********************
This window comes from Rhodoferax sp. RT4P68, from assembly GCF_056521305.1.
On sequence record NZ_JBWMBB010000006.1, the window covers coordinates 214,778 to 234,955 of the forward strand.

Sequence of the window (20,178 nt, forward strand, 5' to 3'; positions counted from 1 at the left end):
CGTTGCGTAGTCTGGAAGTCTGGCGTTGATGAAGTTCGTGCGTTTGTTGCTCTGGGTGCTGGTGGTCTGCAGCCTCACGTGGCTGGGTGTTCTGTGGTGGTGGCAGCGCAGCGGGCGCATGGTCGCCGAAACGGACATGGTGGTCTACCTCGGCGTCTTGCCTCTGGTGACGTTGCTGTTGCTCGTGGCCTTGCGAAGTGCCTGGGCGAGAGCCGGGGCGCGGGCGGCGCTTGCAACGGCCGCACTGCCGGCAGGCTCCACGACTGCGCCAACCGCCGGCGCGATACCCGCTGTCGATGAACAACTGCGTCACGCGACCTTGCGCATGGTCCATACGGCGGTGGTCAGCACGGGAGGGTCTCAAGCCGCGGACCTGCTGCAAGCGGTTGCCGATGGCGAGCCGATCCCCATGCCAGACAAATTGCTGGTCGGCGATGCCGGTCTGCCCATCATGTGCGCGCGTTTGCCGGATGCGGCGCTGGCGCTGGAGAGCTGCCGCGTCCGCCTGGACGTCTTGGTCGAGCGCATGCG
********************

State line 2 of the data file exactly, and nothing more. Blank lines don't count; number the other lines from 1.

On sequence record NZ_JBWMBB010000006.1, the window covers coordinates 214,778 to 234,955 of the forward strand.